Baseball’s Ability to Shine in the COVID-19 Era

Like many others, I am an ardent fan of the game and I wish to see it return in some capacity this year. Even though I want to see baseball played, I can’t help but think that there are various geopolitical issues surrounding this pandemic and the proposed plans by MLB.

Each affected area has a unique position that they must deal with, and playing baseball in each of these affected areas has the potential to go south, very quickly.

Baseball has the opportunity to be in a position in which it hasn’t been in for decades: it can unite our country in a time of need.  The sport has the ability to be a driving force for the return of commerce (in some capacity) to our economy. While the idea of an untraditional season is intriguing, we need to have the utmost caution before returning to play. The proposed plans for the Florida-Arizona season might be our best shot at returning to play, but it needs to be modified. 

These globalized commercial areas in the Northeast (like New York and Boston) are why this virus spread so quickly, and why certain areas have been hit so hard. These areas’ economies and cultures are incredibly globalized, and have dense populations that rely on others for transportation, employment, and food. This undoubtedly is one of the many reasons why there was an uptick in these urban areas, and the person-to-person contacts commonly associated with living in an urban area is what makes dealing with this pandemic in an urbanized setting so difficult.

The plan to return baseball to teams’ home cities is not the answer.

Traveling amidst the pandemic is the largest issue surrounding a return to play… Players can’t be expected to bounce from potential hotspot to hotspot throughout the season, even at a lesser rate than a normal season. Players would inevitably opt-out and forgo their contracts and sit out the season if they think they or their families are put in harm’s way, which will have a ripple effect throughout the sport.

As we saw with Blake Snell’s recent comments, players are feeling apprehensive about returning to play. Aside from financials, health will remain the priority. If All-Star caliber players opt to sit out, what would be the point of having a season at all?

Baseball can be played in 2020, but how can we have a season without putting players in harm’s way? 

In terms of the game played between the foul lines, this season has the opportunity to be an experimental one.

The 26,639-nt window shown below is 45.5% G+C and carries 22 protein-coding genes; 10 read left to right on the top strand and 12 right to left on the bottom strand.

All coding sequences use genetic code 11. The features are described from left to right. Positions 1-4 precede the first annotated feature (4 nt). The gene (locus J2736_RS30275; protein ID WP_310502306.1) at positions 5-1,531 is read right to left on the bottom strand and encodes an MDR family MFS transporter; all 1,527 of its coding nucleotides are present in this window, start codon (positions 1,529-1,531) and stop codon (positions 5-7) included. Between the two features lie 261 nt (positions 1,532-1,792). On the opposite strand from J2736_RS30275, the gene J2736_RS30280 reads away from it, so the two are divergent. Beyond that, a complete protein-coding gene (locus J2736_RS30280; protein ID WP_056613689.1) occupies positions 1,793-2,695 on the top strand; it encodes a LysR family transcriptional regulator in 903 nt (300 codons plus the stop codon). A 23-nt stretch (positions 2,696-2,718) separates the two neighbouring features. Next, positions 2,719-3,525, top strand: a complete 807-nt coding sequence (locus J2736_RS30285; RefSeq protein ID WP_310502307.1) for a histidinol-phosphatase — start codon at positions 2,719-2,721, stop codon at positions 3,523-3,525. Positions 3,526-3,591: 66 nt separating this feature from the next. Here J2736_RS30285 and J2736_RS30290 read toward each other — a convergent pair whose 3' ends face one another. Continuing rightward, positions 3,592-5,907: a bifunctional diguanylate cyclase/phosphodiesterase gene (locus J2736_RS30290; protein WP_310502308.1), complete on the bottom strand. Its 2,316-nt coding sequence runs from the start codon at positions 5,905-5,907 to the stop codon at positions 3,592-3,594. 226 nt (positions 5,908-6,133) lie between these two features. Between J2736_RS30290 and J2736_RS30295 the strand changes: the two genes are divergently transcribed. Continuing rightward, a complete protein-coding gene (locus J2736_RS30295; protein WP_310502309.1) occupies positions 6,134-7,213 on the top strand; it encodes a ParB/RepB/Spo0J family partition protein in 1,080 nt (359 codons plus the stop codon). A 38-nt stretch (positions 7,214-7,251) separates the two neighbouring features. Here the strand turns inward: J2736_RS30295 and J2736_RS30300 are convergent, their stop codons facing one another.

I have long been a dissident of “robot umpires,” but I think in light of this situation it would be the right call (pun intended). 

With robot umpires, it would mean that there is one less person on the field, and the person-to-person contact with players and outsiders would be minimized. The contact between the catcher and umpire would be eliminated completely; it would be one less avenue for infection to spread while the umpires could still maintain their jobs and perform remotely from the booth.

Another change that I have vehemently opposed in the past is the universal DH. With a tight timeframe for the season, it is imperative that managers have the capacity to make personnel changes with their players’ bodies in mind. While some NL teams would be at an immediate disadvantage compared to AL teams with currently established DH hitters, having the flexibility roster-wise would outweigh any drawbacks from roster issues. 

In addition to the universal DH, expanded rosters should be in play. The need to fill a roster spot with a minor leaguer who had to travel to camp would be a big question mark amidst this crisis, so having a reserve squad training and isolating with the major league team would be necessary. 

The biggest of the many challenges that baseball faces in 2020 lies in determining where the season should be played. Having a season outside of teams’ home ballparks is a strange concept, but if there aren’t fans in attendance, why risk having players travel?

If baseball is to be played this season, it needs to be at a localized facility with multiple fields that can be used simultaneously. A rural complex with ample infrastructure in the form of hospitals and hotels located in a warm area is crucial if a season is to be played. If the MLB can find a site that has the ability to host an entire league, it can be a great way to pump some revenue into a local economy. Even though aiding a localized economy would only be the tip of the iceberg in this crisis, the league could pave the way for other major sports to finish their leagues.

Before any game is to be played, players would need to isolate for 2-3 weeks prior to preseason training. If early July is circled on everyone’s calendar, this plan needs to be hashed out posthaste.